It looks like food for salmon will continue to be scarce in Lake Michigan. Researchers say it appears not many alewives were born in the lake this year - and salmon eat almost nothing else.
Neither salmon nor alewives are native to the Great Lakes, but it's bad news for people trying to keep the billion-dollar sport fishery alive in Lake Michigan.
Peter Payette is with our partners at Interlochen Public Radio and he's been covering this story. He explains that every year researchers go out on the lakes to see what’s happening.
"One of the important surveys is of prey fish, the little feeder fish that big fish like salmon like to eat, and in Lake Michigan this year they found very few newborn alewives. There are alewives in the lake, ones that were born in years past. But the young of the year, the new class of alewives; they found very few," he says.
He says this means there won't be a nice bounce in the food supply for salmon this year like the managers were hoping for.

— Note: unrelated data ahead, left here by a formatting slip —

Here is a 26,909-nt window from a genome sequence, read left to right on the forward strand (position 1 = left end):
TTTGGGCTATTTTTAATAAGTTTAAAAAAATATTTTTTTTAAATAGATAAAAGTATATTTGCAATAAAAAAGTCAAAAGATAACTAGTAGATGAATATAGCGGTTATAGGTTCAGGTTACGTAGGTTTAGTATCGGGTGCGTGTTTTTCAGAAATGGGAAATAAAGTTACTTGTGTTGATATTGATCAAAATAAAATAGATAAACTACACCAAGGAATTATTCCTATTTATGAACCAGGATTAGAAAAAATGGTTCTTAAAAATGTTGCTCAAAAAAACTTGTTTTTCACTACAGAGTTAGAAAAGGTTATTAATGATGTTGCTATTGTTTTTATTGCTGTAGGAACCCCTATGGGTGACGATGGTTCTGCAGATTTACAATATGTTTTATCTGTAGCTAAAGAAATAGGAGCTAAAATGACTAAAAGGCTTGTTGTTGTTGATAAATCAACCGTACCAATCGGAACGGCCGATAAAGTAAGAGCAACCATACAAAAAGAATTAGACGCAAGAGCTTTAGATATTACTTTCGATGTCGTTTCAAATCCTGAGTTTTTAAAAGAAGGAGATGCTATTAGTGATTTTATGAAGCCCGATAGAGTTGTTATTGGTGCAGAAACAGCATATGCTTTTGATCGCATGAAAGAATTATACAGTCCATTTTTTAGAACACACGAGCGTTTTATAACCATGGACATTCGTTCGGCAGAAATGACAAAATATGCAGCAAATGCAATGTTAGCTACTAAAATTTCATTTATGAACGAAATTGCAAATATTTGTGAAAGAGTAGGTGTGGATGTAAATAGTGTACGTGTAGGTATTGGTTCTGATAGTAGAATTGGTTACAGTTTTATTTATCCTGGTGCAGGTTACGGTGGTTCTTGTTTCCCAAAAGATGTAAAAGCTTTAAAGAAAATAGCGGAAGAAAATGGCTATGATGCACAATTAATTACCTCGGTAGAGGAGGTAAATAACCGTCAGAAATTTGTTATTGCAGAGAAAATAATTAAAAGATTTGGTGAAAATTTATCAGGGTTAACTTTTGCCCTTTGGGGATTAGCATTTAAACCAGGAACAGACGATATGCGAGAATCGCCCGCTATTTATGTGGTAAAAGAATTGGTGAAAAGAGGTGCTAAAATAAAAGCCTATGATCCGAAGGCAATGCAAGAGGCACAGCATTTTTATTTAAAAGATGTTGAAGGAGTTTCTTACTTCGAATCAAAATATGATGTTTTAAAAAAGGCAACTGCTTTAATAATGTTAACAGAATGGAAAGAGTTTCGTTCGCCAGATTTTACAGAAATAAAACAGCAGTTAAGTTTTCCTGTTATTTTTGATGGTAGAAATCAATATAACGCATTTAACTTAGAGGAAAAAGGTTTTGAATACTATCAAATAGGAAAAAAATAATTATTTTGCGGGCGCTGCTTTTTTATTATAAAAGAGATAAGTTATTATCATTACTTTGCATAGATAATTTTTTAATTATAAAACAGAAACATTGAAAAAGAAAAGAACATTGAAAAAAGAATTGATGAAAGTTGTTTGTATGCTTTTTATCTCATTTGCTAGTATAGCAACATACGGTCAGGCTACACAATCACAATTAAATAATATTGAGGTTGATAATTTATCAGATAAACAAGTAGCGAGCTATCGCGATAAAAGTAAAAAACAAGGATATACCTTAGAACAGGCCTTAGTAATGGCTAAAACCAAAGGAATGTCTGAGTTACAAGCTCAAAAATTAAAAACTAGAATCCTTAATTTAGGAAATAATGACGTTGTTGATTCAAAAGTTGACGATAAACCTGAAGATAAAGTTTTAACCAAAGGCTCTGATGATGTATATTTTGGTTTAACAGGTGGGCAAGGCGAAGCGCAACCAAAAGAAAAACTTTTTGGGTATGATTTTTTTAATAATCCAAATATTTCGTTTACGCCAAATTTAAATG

“A fish population is sort of like a boxer and the more it gets knocked down, the harder it is to get up. So, while for instance, in 2010, there was a huge resurgence, a lot of alewives were born that year, this year there were almost none born, and as the population steadily declines, it’s harder for the fish to make a comeback. So in Lake Huron, for instance, it finally dwindled to the point where the alewives have basically disappeared, and there are no more salmon to speak of in Lake Huron except in the northern part of the lake. Right now, the alewife population in Lake Michigan is looking a little punch drunk."
He says managers are cutting salmon stocking by 50% in Lake Michigan to try to alleviate the problem.
You can listen to the full interview above.